By the looks of it, this generation, connected like never before, has everything going for it. They can keep in touch with their friends right from school, get to know what each one is doing without having to make the effort of individually contacting them. All they have to do is follow the status updates Facebook or their professional progress on Linked-in. There’s no effort required to maintain relationships. Not even to pick up a phone and make conversation every once in a while. From the PC screen to the mobile screen, they are always ‘in touch’. So, does it lead to closer friendships and more sharing? It’s just the opposite. Distant acquaintances now have the status of friends. There’s very little time for meaningful interactions if at all. The more ‘friends’ we have, the less connected we are.
It’s in our genes. From the time we were hunter-gatherers, we did not have societies aggregating more than 150 people, on an average. We needed to stay together to cooperate and hunt for survival, but human memory maxed out at 150. Beyond that, we simply don’t have the faculty to stay focused on relationships. A pride of lions ranges anywhere from 6-15, and the maximum observed has been 25. This depends primarily on the availability of prey. Now take this into the human context. We no longer have to depend on a set of friends for survival. Our relationships may be scattered across the world when the friends we grew up with pursuing careers in a distant country. With the communication methods available at our fingertips, we can technically be in touch in an instant. But there is a tremendous resistance to nurturing those relationships because they are shorn of ‘face time’. All said and done, we still prefer human company to ‘Hangouts’ on Google. There was a time when families made friends on long train journeys across India. For as long as 72 hours, they were thrown into close proximity with each other. They shared food, anecdotes, banter and by the end of the journey knew more about each other than they would about other relations. There’s nothing like the confines of a train to test the limits of tolerance and acceptance. Today, train journeys have become shorter and flights longer. We fly across the world in silence, watching the interplay of human emotions on film screens in front of us. We don’t know or care who our fellow travelers are. The seating is such that you can only see the people by your side and not those in front of you.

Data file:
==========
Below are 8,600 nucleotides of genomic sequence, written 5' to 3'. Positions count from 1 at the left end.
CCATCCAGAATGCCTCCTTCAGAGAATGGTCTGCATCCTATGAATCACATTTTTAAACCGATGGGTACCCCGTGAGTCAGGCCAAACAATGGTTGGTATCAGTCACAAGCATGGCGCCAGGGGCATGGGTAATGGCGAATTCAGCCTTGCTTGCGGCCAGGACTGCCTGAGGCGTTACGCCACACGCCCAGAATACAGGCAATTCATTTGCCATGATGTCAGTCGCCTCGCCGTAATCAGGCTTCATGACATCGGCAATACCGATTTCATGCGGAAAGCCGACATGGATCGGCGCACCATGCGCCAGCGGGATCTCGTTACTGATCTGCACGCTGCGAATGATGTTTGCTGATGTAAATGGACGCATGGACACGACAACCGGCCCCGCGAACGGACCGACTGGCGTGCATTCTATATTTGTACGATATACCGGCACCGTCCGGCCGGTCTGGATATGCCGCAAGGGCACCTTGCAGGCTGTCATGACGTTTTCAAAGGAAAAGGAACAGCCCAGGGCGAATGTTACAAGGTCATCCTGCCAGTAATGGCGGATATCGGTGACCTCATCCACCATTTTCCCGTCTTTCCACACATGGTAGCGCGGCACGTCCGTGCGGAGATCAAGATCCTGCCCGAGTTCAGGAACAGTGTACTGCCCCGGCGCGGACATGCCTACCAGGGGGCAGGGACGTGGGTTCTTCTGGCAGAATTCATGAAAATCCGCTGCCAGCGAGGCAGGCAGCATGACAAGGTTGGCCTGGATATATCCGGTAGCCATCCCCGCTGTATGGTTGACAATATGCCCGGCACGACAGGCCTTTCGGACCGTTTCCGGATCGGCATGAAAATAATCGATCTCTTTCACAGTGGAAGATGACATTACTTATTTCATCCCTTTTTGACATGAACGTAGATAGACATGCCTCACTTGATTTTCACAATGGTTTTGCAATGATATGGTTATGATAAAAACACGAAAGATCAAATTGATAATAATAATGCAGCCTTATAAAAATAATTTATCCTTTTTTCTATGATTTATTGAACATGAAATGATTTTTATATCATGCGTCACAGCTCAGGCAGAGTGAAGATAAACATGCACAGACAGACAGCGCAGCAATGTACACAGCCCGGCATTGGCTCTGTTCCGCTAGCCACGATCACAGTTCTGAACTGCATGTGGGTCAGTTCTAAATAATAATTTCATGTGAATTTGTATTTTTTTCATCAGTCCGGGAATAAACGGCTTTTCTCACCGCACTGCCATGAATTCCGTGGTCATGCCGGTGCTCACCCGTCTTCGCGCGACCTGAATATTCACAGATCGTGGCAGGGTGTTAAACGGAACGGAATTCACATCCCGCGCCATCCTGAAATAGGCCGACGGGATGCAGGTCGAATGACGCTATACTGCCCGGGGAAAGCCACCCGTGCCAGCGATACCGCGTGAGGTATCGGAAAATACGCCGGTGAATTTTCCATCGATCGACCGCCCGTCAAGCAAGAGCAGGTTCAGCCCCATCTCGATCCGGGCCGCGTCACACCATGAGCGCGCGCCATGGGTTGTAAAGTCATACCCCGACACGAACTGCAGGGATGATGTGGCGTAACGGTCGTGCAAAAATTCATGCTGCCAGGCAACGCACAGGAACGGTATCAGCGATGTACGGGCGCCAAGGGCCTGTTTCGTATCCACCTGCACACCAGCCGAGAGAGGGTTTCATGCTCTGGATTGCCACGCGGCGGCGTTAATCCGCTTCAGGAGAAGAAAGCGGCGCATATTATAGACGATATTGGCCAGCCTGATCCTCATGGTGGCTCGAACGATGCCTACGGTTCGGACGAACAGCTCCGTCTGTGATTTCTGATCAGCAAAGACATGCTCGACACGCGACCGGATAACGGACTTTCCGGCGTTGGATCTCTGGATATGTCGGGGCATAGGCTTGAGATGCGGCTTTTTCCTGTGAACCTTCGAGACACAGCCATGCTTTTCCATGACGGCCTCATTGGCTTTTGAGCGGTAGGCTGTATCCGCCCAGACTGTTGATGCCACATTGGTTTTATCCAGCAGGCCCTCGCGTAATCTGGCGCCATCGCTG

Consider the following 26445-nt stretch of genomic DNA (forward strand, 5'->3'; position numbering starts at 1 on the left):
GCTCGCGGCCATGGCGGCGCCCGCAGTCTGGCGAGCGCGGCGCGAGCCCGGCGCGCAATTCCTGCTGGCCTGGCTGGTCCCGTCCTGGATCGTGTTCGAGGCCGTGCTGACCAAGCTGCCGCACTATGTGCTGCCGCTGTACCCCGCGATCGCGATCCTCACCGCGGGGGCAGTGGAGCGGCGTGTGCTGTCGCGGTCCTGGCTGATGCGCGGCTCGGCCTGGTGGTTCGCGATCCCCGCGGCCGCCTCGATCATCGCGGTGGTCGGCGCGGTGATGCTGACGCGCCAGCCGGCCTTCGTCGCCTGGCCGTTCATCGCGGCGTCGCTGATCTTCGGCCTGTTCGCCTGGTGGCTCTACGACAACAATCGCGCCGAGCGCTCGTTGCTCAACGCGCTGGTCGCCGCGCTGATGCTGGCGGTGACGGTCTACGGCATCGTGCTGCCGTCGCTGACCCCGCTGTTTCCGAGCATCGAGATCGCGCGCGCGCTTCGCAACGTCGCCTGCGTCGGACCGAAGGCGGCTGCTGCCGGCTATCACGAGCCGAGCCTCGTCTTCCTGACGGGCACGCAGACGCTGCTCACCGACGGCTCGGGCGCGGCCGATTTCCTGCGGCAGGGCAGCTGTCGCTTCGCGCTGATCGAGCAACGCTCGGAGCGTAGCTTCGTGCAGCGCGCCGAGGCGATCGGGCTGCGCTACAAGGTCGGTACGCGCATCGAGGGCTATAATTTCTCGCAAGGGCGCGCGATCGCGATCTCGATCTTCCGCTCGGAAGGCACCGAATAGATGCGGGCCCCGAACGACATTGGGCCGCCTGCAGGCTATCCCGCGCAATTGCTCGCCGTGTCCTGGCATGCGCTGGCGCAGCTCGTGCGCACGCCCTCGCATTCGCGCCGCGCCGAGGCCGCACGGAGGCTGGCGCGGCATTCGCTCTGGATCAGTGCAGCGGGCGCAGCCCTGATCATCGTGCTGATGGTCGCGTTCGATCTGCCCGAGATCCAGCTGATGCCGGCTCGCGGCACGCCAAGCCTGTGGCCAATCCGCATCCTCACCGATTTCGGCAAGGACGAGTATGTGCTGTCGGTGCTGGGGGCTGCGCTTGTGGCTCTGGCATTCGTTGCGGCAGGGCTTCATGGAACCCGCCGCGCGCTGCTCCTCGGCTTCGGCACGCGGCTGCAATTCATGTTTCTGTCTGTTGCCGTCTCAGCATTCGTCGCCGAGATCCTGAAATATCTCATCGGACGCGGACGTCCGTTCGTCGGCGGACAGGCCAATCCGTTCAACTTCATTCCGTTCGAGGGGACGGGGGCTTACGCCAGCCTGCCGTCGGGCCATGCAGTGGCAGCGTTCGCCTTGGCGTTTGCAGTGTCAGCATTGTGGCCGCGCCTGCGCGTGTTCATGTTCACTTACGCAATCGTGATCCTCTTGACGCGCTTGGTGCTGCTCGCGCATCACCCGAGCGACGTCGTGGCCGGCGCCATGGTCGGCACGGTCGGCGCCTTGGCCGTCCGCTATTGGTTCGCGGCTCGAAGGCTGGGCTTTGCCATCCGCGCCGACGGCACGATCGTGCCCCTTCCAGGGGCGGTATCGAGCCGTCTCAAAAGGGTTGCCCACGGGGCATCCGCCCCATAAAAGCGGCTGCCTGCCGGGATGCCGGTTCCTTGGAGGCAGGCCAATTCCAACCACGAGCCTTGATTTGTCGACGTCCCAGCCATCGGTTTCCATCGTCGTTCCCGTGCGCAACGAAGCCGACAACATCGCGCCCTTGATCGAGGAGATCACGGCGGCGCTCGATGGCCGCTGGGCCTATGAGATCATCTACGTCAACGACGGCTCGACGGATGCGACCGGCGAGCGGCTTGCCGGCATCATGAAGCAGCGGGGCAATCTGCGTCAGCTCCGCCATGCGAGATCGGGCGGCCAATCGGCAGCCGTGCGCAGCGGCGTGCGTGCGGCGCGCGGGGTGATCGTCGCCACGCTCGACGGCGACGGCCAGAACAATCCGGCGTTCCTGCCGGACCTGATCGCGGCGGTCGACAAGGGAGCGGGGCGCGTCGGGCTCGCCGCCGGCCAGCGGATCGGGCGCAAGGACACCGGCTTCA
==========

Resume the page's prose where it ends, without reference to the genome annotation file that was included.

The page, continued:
There’s the paradox. We have conquered distance in the real world but in our minds, we’ve grown more distant that any other generation before us. And that isn’t something to be proud about.